Despite continuing rumblings about the demise of movies-on-disk, numerous companies continue to produce excellent editions on disk of a vast range of movies covering the entire history of cinema. Once again in 2018 there were far more releases than even an obsessive viewer could keep up with.
I’m a sucker for sales and recently spent a lot on-line buying stacks of Blu-rays from Arrow Films and Severin at discount prices, adding a lot of titles to my backlog. In recent weeks, I’ve started making my way through the new Arrow titles, which include an assortment of genre offerings, some completely unknown, others old favourites.
Indicator’s Blu-ray finally does justice to The 5000 Fingers of Dr. T (1953), Dr. Seuss’ nightmarish musical plunge into childhood anxieties.
A round-up of recent reviewing across multiple genres – western, black comedy, musical, animation, road movie.
The ambitious and very expensive early sound-era musical King of Jazz, featuring Paul Whiteman and his band, gets a spectacular restoration which makes the most of the original two-strip Technicolor process on Criterion’s extras-packed Blu-ray.
2016 was an impressive year for movies on disk, with a wide variety of new and classic releases, prestige productions and exploitation, and some interesting rediscoveries … too many to pick just a handful of “bests”.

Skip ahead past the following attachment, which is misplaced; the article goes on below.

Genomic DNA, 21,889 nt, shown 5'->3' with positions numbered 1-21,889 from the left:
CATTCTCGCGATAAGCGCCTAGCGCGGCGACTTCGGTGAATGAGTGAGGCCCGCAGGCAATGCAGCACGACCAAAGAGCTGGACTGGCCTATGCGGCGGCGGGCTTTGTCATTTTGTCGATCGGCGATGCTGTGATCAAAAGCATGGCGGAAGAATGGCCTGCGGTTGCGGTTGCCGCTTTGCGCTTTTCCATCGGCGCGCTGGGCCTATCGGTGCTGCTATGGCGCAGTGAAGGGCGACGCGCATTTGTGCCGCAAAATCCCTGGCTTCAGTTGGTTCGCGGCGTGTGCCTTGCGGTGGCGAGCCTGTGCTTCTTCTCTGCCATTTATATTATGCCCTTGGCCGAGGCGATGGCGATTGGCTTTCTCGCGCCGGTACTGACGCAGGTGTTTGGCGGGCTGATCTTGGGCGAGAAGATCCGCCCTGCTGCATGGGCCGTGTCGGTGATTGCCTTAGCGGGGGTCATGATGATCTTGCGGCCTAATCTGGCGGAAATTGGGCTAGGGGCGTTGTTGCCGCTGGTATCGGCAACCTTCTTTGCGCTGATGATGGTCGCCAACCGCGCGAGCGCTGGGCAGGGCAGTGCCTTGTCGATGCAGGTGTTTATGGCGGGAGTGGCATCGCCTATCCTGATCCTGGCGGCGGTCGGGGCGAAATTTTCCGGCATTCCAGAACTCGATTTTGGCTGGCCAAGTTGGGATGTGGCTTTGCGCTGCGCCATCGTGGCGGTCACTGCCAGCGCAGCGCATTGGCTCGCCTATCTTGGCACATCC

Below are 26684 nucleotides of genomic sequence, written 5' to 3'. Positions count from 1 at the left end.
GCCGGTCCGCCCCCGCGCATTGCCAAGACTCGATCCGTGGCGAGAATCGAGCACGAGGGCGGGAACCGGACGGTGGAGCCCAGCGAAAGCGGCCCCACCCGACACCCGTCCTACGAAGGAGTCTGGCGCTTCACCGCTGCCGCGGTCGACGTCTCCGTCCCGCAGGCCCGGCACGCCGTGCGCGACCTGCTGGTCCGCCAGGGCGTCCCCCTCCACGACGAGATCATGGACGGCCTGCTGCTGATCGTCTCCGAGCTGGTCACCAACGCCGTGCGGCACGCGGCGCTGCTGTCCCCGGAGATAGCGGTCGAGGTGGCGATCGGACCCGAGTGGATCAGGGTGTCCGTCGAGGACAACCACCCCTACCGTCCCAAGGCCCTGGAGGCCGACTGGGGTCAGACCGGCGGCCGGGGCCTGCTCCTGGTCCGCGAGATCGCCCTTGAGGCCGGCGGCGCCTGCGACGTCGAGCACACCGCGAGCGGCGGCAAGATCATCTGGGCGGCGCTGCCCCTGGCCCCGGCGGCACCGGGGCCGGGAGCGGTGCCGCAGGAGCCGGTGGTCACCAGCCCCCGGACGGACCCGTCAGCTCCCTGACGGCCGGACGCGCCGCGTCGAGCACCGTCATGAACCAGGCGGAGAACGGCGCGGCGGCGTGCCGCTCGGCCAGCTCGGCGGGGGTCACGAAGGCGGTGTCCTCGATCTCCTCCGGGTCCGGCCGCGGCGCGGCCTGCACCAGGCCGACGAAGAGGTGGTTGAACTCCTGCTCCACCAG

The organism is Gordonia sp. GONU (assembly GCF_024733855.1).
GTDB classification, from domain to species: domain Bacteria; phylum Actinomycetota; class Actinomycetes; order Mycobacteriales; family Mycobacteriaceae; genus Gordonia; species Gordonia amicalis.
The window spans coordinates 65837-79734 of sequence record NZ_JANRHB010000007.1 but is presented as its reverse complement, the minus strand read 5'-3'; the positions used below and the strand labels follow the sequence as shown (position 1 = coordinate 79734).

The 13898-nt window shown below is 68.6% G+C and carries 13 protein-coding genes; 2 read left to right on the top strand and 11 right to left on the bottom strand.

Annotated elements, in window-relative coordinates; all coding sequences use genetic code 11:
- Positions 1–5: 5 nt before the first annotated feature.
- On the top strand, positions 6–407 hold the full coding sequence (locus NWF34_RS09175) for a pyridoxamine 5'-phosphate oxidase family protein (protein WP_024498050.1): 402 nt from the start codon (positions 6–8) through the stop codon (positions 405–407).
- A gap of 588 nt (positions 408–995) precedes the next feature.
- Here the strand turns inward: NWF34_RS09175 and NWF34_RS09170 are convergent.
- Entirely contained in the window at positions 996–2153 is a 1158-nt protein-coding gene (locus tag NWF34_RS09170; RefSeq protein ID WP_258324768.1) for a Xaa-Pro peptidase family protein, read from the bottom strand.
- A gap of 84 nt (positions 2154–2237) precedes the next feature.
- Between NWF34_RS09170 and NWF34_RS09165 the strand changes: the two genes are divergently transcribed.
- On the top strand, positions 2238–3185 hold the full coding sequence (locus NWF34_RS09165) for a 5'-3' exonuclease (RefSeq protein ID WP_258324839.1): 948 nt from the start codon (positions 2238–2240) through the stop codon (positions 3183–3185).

Sex runs through the history of the movies as both spectacle and disrupter of narrative; Russ Meyer reveled in it, while Charlie Kaufman finds in sex poignant emotional depths.
After a two year hiatus, the BFI has revived the Flipside series with three notable releases: Val Guest’s musical satire Expresso Bongo, Edmond T. Greville’s juvenile delinquent exploitation movie Beat Girl, and Jose Ramon Larraz’s “lost” horror film Symptoms.
Three fascinating rediscovered movies suggest once again that the demise of DVD and Blu-ray isn’t happening anytime soon, even if the major distributors are shying away from the format; passionate smaller boutique companies are keeping it alive for those of us who who still care.
England’s Arrow Video, while still largely focusing on genre titles, is rapidly becoming the equal of the BFI and Criterion in the quality of their releases, including extensive, informative supplements on many disks.